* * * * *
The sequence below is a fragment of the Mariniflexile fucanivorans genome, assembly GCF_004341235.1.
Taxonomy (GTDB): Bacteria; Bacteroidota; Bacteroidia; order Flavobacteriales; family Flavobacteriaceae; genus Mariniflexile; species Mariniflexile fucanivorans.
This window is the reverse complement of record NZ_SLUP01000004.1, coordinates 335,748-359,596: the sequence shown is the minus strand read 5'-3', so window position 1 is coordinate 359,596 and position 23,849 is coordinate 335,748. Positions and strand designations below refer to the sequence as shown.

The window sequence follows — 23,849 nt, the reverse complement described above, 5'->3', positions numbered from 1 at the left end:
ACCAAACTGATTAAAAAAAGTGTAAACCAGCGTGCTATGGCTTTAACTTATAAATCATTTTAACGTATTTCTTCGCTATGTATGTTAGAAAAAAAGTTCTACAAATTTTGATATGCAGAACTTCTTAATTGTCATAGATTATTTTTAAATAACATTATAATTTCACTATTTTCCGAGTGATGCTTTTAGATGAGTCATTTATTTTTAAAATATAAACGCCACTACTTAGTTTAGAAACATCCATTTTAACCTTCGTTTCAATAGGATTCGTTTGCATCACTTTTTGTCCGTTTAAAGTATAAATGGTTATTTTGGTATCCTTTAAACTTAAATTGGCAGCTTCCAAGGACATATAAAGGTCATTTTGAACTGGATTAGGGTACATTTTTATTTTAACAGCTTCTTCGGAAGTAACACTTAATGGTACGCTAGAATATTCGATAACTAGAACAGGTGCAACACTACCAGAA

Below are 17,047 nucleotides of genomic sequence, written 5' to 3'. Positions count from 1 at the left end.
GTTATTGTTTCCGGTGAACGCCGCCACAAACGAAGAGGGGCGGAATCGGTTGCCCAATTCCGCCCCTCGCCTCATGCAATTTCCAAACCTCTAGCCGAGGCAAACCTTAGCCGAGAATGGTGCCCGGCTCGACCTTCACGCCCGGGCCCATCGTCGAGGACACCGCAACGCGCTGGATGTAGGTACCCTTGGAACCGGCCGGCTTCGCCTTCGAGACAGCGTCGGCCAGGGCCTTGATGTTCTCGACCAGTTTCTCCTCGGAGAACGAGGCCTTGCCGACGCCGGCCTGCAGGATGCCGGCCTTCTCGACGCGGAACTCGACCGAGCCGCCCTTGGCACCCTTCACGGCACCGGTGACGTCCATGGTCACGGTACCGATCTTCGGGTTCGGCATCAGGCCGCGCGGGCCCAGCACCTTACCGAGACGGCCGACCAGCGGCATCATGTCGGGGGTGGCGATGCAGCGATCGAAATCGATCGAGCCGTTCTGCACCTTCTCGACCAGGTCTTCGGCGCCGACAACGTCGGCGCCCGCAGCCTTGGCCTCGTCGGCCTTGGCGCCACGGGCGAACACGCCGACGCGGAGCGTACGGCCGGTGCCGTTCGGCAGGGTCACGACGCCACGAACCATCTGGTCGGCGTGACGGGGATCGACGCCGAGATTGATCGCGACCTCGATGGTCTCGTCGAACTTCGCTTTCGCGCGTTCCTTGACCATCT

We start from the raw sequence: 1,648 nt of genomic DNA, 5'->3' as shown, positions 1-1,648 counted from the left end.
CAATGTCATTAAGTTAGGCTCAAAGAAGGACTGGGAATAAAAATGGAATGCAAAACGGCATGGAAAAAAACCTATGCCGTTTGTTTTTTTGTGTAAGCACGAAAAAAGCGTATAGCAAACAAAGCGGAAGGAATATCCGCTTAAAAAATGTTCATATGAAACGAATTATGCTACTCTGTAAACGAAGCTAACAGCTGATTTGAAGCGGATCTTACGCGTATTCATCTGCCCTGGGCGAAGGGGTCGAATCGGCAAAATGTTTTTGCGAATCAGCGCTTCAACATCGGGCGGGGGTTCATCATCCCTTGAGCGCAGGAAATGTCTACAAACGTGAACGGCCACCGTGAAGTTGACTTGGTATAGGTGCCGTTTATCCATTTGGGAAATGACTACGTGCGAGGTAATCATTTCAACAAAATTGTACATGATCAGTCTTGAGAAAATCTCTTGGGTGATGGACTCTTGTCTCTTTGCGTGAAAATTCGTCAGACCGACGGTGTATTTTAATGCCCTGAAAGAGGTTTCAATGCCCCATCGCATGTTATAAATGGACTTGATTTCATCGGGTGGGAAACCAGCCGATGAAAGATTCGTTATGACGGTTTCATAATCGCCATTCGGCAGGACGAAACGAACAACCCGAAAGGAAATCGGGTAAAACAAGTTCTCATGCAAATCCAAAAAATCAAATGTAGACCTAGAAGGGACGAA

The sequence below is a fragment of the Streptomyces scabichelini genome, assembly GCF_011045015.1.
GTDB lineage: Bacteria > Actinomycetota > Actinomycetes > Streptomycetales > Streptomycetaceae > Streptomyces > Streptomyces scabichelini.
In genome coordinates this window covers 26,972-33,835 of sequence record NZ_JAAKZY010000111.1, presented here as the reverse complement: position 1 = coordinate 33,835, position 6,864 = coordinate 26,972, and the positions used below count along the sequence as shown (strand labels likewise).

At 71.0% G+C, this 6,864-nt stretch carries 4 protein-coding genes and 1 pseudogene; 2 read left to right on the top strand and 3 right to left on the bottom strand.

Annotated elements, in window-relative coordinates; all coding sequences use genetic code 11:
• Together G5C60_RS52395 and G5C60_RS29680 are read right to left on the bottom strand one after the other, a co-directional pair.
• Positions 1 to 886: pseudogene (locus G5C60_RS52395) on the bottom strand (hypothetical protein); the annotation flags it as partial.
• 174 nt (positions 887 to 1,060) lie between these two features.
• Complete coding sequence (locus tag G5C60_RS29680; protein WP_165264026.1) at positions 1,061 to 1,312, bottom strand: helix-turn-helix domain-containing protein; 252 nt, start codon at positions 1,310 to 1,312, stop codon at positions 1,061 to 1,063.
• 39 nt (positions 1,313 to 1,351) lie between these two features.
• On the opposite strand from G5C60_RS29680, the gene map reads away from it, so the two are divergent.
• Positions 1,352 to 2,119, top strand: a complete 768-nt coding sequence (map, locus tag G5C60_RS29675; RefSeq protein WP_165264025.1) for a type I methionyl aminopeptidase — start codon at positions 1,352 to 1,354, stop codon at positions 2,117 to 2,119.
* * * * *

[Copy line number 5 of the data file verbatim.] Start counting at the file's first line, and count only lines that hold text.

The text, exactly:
ACCAAACTGATTAAAAAAAGTGTAAACCAGCGTGCTATGGCTTTAACTTATAAATCATTTTAACGTATTTCTTCGCTATGTATGTTAGAAAAAAAGTTCTACAAATTTTGATATGCAGAACTTCTTAATTGTCATAGATTATTTTTAAATAACATTATAATTTCACTATTTTCCGAGTGATGCTTTTAGATGAGTCATTTATTTTTAAAATATAAACGCCACTACTTAGTTTAGAAACATCCATTTTAACCTTCGTTTCAATAGGATTCGTTTGCATCACTTTTTGTCCGTTTAAAGTATAAATGGTTATTTTGGTATCCTTTAAACTTAAATTGGCAGCTTCCAAGGACATATAAAGGTCATTTTGAACTGGATTAGGGTACATTTTTATTTTAACAGCTTCTTCGGAAGTAACACTTAATGGTACGCTAGAATATTCGATAACTAGAACAGGTGCAACACTACCAGAA